Answer to Question #11148 Submitted to "Ask the Experts"

Category: Medical and Dental Equipment/Shielding — Shielding

The following question was answered by an expert in the appropriate field:


Is it possible for any amount of scatter x-radiation to travel as far as behind a medical diagnostic x-ray tube? If the x-ray tube was horizontally orientated and tightly collimated, and then exposed at 109 kVp and 3.2 mAs, can any x ray reach behind the direction of x ray (and thus behind the tube)?


Yes, the scatter from the patient goes out in all directions with the highest percentage being toward the x-ray tube. However, the x-ray tube will absorb most of the scatter that it intercepts due to the thick lead lining inside of the tube. That said, the x rays that are not absorbed by the tube will continue in the same direction. If one is standing behind the tube there will still be exposure from the x rays that are not absorbed by the tube, i.e., above and below the tube.

The best place to stand during an x-ray exposure is outside of the room (in a control booth) or behind a lead shield.

Joel Gray, PhD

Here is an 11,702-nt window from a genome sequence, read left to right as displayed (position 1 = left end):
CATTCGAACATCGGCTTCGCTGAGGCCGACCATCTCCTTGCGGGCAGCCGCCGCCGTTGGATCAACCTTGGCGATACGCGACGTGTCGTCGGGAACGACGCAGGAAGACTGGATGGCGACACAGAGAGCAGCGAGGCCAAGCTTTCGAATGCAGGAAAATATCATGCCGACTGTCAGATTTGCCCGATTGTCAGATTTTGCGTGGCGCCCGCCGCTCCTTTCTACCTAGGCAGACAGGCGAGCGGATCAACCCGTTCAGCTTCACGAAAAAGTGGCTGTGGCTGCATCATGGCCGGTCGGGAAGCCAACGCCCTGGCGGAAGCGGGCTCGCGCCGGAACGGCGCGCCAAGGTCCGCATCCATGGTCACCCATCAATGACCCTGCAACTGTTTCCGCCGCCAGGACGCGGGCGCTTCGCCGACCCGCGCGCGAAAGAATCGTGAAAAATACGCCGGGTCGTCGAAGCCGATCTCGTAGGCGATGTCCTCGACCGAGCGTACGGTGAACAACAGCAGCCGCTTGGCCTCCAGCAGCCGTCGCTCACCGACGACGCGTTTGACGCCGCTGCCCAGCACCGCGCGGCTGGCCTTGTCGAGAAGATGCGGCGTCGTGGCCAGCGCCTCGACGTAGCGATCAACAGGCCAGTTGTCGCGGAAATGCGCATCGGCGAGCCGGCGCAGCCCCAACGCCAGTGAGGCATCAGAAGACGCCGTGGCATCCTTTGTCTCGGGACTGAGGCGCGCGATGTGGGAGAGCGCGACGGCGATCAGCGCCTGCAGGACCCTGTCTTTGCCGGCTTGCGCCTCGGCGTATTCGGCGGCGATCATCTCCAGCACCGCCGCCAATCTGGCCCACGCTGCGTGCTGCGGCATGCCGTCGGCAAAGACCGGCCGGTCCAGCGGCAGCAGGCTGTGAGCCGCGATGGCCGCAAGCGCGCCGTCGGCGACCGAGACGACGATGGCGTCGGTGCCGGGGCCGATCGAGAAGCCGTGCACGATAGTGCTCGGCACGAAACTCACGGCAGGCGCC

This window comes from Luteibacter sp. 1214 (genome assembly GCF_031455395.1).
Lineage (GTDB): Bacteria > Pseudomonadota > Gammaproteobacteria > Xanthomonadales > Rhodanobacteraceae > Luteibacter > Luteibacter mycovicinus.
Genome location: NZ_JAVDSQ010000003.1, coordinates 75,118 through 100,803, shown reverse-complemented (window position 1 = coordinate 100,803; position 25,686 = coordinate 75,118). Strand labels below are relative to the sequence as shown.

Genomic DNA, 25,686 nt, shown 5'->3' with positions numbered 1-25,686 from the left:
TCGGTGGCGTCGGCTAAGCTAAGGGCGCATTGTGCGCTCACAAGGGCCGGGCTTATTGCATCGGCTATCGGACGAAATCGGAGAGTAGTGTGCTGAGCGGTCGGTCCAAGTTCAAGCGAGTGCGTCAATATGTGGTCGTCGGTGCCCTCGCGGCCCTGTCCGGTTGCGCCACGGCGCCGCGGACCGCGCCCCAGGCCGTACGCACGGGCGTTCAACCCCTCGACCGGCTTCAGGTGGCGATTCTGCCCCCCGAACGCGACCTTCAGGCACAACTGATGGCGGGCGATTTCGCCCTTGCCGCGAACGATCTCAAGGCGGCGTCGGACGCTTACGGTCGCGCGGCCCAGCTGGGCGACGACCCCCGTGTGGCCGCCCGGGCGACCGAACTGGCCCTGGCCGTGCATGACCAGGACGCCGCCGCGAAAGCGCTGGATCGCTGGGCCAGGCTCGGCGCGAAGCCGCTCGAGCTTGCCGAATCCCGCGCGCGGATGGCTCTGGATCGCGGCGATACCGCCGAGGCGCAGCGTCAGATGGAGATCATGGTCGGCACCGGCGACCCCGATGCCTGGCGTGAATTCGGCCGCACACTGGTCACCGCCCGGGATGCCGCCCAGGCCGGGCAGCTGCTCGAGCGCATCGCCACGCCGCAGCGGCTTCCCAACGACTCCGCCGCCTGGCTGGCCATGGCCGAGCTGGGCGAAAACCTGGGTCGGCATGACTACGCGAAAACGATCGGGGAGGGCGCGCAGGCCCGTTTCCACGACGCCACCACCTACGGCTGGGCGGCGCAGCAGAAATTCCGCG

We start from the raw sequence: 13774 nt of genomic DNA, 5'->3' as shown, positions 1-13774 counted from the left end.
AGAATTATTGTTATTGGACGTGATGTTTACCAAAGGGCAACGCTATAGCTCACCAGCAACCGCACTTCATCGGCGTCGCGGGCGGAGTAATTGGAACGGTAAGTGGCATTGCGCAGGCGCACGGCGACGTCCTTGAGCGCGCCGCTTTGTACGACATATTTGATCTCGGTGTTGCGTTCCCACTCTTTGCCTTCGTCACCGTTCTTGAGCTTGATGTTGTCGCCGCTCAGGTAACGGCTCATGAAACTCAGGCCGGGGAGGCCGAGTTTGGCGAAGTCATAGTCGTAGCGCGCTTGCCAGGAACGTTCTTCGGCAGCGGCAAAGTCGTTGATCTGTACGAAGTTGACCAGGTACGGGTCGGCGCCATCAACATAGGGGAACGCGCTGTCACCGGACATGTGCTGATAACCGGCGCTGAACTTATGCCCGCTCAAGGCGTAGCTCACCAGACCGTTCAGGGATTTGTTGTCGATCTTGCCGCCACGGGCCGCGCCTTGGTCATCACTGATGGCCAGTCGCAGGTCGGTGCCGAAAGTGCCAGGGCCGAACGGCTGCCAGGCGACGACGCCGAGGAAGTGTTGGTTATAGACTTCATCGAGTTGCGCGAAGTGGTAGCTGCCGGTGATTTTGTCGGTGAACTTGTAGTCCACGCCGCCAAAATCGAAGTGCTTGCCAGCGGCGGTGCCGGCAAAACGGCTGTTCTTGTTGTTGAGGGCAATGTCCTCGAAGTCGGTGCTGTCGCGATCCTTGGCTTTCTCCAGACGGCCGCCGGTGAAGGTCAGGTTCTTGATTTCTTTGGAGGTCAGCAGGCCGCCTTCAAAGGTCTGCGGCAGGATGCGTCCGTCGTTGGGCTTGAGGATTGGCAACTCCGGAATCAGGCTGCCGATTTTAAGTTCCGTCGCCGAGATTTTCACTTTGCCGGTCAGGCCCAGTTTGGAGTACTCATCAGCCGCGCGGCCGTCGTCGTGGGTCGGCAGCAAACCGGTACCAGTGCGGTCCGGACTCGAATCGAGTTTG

Answer posted on 7 January 2015. The information posted on this web page is intended as general reference information only. Specific facts and circumstances may affect the applicability of concepts, materials, and information described herein. The information provided is not a substitute for professional advice and should not be relied upon in the absence of such professional advice. To the best of our knowledge, answers are correct at the time they are posted. Be advised that over time, requirements could change, new data could be made available, and Internet links could change, affecting the correctness of the answers. Answers are the professional opinions of the expert responding to each question; they do not necessarily represent the position of the Health Physics Society.